Influence of Own Sibship Size on the Number of Children Desired at Various Times of Life

The Case of France

Arnaud Régnier-Loilier  By the same author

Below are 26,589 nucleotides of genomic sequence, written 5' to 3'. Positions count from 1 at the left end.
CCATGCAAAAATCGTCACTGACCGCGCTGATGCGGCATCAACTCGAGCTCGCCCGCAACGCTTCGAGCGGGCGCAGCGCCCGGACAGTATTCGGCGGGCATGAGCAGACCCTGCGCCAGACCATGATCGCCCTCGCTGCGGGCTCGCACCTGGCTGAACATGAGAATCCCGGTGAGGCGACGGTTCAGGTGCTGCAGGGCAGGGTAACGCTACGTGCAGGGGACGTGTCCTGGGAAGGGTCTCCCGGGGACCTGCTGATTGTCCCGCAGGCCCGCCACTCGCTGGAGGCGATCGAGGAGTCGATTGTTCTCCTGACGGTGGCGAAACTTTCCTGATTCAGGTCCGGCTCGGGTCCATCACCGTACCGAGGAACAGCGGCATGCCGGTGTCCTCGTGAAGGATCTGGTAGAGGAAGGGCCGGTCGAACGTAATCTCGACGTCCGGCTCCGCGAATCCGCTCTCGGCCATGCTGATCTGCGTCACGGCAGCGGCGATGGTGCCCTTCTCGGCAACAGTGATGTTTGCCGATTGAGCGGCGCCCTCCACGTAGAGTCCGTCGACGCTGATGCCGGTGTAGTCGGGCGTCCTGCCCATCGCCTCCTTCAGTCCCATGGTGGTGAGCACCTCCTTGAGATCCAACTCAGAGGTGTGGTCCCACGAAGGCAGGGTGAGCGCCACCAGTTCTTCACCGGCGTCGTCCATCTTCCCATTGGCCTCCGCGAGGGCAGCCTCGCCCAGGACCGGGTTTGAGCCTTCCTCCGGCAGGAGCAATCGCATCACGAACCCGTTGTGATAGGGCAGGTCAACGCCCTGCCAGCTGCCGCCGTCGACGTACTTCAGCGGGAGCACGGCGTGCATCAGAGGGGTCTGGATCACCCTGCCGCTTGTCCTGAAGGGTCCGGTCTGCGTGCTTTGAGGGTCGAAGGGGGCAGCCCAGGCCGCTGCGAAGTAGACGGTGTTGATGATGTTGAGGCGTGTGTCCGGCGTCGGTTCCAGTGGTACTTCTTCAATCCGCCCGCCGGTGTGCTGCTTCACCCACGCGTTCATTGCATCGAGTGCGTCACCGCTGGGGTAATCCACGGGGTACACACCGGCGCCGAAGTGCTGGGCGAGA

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This article examines the factors that influence the formation and development of fertility plans over a lifetime. In particular, the hypothesis is made that the desired number of children a person reports reflects their experience of family life. On the basis of data from the Intentions de fécondité survey carried out by INED and INSEE in France in 1998, and qualitative interviews with young parents, it is observed that people who have not yet had a child form their plans in terms of the only family references they have, namely their own childhood and notably their own sibship size (the more brothers and sisters they had, the more children they want, on average), but this effect is not found among the parents of one or two children. The experience of having a first child brings home the practical implications of parenthood (increasing difficulties in reconciling family and job, for example), and so the desired number of children corresponds to a different way of thinking. However, the results of the EHF family history study (INSEE 1999) show that own sibship size does ultimately have an effect on completed fertility, which casts some doubt on the validity of questions about intentions.